I remember the first time I heard the word sanctification and thinking to myself, ‘I have no idea what you are talking about right now.’
Admittedly, I am not an intelligent gal, and my word vocabulary is minuscule at best. As a result, I tend to shy away from big words. But it is vital for me and you to know the definition of the word ‘sanctification.’
The simple definition is “being holy or becoming holy; a growing in holiness; the process of becoming sanctified, holy, consecrated to God; set apart from sin.”
When I read that, I think of action.
I should be growing in holiness, becoming more holy because God is holy.
1 Peter 1:16, “Be holy, because I am holy.”
Let’s look at some background for sanctification from the Bible.
1 Corinthians 1:2, “To the church of God that is in Corinth, to those sanctified in Christ Jesus, called to be saints together with all those who in every place call upon the name of our Lord Jesus Christ, both their Lord and ours,”
The footnote says, “sanctified in Christ Jesus – consecrated to the service of God through Christ’s saving action in their lives – as Jesus had “sanctified” himself. Such consecration to God’s service marks them as “holy” (set apart for God, and requires that they be morally “holy.”
- God – 1 Thessalonians 5:23
- Jesus Christ – Hebrews 2:11
- Holy Spirit – 1 Peter 1:2
- Truth – John 17:17-19
- Christ’s blood – Hebrews 9:14
- Prayer – 1Timothy 4:4-5
Holiness of Christians
In their calling:
- Elected to – Romans 8:29
- Called to – 1 Thessalonians 4:7
- Created in – Ephesians 4:24
- Possessed by – 1 Corinthians 3:16-17
In their lives:
- Bodies- Romans 8:29
- Manner of life – 1 Peter 1:15
- Fruitfulness – John 15:8
Reasons for sanctification:
- God’s holiness – 1 Peter 1:15-16
- Christ’s love – 2 Corinthians 5:14-15
- Inheritance in the kingdom – Ephesians 5:5
Let’s look at some passages from 1 Thessalonians 4:1-8 to illustrate what sanctification looks like.
“Finally, then brothers, we ask and urge you in the Lord Jesus, that as you received from us how you ought to walk and to please God, just as you are doing, that you do so more and more. For you know what instructions we gave you through the Lord Jesus.
For this is the will of God, your sanctification: that you abstain from sexual immorality; that each one of you know how to control his own body in holiness and honor, not in the passion of lust like the Gentiles who do not know God; that no one transgress and wrong his brother in this matter, because the Lord is an avenger in all these things, as we told you beforehand and solemnly warned you.
For God has not called us for impurity, but in holiness. Therefore whoever disregards this, disregards not man but God, who goes his Holy Spirit to you.”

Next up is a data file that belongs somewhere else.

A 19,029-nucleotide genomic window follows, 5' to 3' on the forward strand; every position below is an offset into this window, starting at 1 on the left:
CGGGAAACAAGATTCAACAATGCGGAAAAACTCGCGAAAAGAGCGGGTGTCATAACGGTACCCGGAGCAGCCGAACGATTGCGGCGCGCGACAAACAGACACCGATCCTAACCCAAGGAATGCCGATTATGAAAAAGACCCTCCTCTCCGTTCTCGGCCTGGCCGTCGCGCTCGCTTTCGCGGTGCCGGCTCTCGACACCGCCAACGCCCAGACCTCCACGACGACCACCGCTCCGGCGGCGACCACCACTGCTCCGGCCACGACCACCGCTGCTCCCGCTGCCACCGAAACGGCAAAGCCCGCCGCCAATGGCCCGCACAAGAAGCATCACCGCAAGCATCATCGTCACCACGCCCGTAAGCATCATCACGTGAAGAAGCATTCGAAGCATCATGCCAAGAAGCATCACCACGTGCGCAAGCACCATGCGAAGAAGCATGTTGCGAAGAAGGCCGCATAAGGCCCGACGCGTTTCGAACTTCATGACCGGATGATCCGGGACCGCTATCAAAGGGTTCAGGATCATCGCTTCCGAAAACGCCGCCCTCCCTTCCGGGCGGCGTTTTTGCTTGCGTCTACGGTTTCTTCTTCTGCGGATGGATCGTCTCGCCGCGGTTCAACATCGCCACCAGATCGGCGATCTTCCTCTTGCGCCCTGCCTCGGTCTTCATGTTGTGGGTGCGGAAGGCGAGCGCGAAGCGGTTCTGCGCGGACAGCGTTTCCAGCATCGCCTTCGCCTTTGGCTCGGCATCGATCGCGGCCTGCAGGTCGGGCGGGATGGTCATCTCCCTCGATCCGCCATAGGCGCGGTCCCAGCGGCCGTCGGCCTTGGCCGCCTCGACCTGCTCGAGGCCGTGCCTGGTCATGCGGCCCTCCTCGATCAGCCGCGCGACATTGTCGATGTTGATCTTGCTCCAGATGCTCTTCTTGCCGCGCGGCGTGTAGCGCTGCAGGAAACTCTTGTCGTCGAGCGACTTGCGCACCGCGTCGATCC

My Bible commentary says, “The main concept or theme in these verses is sanctification. The term occurs three times in the above passages. This sanctification is to be understood as the process of being separated from sin and set apart to God’s holiness…God wants believers to separate from all that is evil, flesh, and impure.
The Apostle Paul notes three aspects of sanctification.
First, he gave a general idea related to sanctification. To walk is a well-known metaphor for “living the Christian life.” It is the verb peripateo, which literally means to “walk around” used figuratively of the way believers or anyone behaves or conducts daily life.
Second, he gave a negative idea about sanctification. They must abstain from sexual immorality. The term abstain means “do not practice or engage in at all. In this case, it means staying completely away from any thought or behavior that violates the principles of God’s word and results in any form of illicit sexual behavior.
Third, regarding sanctification, Paul gave a positive idea. Each person was to possess his own vessel. This is an individual responsibility.
In the passages above from 1 Thessalonians, Paul is encouraging the Thessalonians who were experiencing severe temptation to immorality to get married as a way to fend off sexual sin.
“Walk by the Spirit, and you will not carry out the desire of the flesh.” Galatians 5:16
Why is sanctification important?
- It pleases the Lord.
- Being set apart is God’s will.
- Being set apart is proof that believers know God and know better than the unbelievers who do not know God.
- Being set apart is the only way to avoid the Lord’s judgment since the Lord is the avenger in all things.
- Being set apart is the position to which God has called us.
Let’s wrap it up.
The Lord calls us to be holy as He is holy. Ephesians 4:22-24 says that we are to put off the old self, which belongs to our former life and be renewed in the spirit of our minds, putting on the new self, created after the likeness of God.
I hope you enjoyed today’s lesson on sanctification.
Are you living your life to please the Lord?
Can you say that you are setting the old you aside and growing in your relationship with Christ?
Are you walking by the Spirit or being led by your fleshly desires?
What about pursuing things that are displeasing to the Lord? Are you pursuing righteousness?
Pray and ask the Lord to show you if there is any way in you that is not pleasing to him. Don’t be afraid of the answer.